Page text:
About an hour prior to meeting with Judge Skowronski, Wasson had the CI place another phone call to Defendant to inquire about purchasing the same amount of cocaine. Defendant told the CI that he was out of town, but that the CI could meet him later that day at the 1319 East English address to purchase the drugs. Judge Skowronski issued the search warrant*fn2 for 1319 East English after questioning Wasson and hearing questions put to the officer by the State's Attorney.

Wasson then testified to the following at an evidentiary hearing held before this court on July 22, 2009:

Agents arrived at Defendant's home to execute the search warrant at around 6 p.m. on August 14, 2008. In the preparation for the warrant's execution, Wasson met with Master Sergeant Steve Guess and went over the relevant information, including Defendant's background and the fact that the criminal history had tagged Defendant as "armed and dangerous." Also, the CI had provided Wasson with information on her relatives' dealings with Defendant involving drugs and the mention of weapons. As Defendant pulled up in his vehicle to the driveway of 1319 East English, Wasson pulled in behind him, blocking Defendant's path. Wasson approached Defendant on the driver's side of Defendant's vehicle and informed him that they had a warrant to search his house. Defendant was placed into handcuffs. After Defendant had been placed in handcuffs Wasson heard Guess ask if he would consent to a search of the vehicle. Although he did not hear Defendant's actual response, Wasson assumed it was a "yes" and that it was not possible Defendant did not give consent. Cocaine was found during the search of the vehicle. Drugs were also found in the residence.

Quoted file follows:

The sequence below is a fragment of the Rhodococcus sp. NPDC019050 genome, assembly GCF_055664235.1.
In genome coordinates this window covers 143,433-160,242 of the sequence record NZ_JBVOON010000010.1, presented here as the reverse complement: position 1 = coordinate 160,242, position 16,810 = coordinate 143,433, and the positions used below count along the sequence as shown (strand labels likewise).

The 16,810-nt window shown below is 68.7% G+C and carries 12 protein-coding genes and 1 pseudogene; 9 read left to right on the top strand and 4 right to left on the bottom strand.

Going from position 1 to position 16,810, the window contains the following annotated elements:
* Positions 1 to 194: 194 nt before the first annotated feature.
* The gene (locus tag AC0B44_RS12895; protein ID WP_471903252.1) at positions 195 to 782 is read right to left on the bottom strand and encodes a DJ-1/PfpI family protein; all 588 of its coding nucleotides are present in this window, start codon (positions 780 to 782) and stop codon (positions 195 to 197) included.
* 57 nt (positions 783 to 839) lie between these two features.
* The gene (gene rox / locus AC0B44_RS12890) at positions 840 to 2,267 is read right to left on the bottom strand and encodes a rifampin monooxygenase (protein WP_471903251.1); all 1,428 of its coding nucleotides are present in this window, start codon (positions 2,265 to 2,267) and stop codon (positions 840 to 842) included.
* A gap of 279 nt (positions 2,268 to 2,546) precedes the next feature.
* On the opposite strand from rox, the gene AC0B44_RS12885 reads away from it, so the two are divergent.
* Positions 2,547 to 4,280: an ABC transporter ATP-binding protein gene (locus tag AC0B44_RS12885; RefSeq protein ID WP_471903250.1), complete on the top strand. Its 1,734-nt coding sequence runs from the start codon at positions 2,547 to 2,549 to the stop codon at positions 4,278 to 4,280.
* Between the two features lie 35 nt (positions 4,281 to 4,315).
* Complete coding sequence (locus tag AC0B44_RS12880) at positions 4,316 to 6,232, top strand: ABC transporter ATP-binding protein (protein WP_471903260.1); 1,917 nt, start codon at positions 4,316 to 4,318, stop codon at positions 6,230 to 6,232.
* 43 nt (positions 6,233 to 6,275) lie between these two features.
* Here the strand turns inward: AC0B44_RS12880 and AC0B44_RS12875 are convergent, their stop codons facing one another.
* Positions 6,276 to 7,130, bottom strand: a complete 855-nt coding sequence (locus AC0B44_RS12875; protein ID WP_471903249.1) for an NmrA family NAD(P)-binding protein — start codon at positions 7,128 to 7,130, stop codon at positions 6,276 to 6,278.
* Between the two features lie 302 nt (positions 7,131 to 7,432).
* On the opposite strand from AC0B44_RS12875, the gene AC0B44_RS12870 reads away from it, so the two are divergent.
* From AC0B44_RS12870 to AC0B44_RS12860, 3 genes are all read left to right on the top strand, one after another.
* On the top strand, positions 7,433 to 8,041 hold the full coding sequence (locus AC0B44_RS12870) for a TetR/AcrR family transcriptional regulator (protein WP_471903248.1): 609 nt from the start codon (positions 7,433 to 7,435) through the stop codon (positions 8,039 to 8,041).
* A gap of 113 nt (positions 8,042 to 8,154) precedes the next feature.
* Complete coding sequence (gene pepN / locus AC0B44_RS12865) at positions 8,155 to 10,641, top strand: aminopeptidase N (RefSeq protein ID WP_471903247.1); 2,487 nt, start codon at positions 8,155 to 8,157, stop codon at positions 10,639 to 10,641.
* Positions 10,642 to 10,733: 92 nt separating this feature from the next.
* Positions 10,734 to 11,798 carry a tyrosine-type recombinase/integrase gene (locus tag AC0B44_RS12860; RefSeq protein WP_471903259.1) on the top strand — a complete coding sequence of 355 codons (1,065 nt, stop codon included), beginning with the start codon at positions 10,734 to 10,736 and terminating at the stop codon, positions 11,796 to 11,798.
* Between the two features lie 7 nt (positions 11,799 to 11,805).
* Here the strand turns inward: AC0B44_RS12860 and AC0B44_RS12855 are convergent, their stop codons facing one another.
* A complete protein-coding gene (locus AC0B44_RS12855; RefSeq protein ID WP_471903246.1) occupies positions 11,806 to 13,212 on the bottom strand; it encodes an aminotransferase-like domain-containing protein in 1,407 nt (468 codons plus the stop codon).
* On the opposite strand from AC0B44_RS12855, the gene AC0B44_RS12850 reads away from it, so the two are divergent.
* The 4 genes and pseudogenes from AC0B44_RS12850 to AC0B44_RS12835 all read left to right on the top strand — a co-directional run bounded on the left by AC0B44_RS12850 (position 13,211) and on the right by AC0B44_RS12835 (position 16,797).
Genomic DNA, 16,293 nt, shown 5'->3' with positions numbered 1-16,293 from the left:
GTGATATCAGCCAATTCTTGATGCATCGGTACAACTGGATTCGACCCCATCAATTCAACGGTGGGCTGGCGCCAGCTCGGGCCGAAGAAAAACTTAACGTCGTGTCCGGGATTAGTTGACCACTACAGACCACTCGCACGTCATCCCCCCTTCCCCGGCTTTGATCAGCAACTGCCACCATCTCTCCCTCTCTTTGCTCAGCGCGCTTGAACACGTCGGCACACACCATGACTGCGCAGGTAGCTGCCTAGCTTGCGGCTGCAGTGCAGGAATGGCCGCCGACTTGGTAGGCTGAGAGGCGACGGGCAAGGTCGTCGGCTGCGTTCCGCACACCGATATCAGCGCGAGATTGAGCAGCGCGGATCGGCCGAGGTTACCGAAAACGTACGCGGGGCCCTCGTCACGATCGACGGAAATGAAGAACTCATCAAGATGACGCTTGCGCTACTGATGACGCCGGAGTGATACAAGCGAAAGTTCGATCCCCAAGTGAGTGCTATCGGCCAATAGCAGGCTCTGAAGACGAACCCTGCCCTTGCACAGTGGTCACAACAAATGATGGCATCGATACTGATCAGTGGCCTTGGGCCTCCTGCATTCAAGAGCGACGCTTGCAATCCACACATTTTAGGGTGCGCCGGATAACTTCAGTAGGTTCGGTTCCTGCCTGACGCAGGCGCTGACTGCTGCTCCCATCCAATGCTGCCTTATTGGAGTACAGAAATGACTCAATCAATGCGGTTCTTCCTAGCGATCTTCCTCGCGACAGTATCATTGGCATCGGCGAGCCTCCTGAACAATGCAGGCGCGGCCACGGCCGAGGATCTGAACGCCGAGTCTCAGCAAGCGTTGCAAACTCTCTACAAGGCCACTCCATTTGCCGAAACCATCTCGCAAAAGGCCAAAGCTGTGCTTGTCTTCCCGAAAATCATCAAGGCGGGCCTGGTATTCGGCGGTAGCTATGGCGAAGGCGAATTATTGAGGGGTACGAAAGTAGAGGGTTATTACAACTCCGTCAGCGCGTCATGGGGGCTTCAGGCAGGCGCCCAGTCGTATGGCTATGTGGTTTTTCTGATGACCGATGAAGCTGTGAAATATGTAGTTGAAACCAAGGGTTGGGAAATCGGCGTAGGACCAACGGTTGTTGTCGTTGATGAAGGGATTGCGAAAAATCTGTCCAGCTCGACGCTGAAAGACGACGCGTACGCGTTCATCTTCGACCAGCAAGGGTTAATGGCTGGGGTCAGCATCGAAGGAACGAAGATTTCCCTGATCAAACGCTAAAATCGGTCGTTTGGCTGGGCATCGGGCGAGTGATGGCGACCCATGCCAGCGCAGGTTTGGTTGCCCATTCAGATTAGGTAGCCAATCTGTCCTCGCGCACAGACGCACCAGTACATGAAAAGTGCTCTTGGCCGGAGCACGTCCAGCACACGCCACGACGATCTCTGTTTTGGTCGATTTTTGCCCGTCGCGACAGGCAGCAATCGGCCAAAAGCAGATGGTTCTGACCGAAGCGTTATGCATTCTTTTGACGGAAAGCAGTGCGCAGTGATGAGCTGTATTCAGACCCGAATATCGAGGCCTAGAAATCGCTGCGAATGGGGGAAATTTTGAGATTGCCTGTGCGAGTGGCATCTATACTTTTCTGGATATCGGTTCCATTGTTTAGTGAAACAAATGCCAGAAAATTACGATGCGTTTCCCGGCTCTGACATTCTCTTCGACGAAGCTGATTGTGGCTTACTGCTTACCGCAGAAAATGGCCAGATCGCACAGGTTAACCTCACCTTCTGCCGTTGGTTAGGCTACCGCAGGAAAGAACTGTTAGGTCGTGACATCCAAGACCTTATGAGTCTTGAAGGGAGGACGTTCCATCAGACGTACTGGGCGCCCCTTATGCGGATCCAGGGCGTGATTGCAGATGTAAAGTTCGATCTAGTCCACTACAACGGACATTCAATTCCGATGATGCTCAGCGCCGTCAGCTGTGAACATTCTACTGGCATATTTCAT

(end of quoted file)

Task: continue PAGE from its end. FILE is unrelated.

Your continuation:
Master Sergeant Steve Guess of the Illinois State Police testified that he was aware that Defendant had prior arrests for weapons offenses. Guess approached Defendant's car with Wasson at the initiation of the search warrant execution. Like Wasson, he was in uniform and clearly identifiable as a police officer. When Guess went to speak with Defendant, Defendant was already in handcuffs because the officers had a search warrant for the residence and Defendant had a prior history of weapons and had been tagged in police computers as being armed and dangerous. Guess asked Defendant if he could search Defendant's vehicle. Guess did not remember exactly verbatim what Defendant's reply was, but it was along the lines of "yeah, go ahead" or "I don't care." Guess remembered that Defendant had given him a positive answer in allowing him to search the vehicle. Defendant's car was then search and cocaine was recovered.

ANALYSIS

Defendant argues that there is nothing in the record that provides probable cause for the issuance of a search warrant for the 1319 East English address and because the search warrant was invalid, Defendant's detention during the search was illegal, ...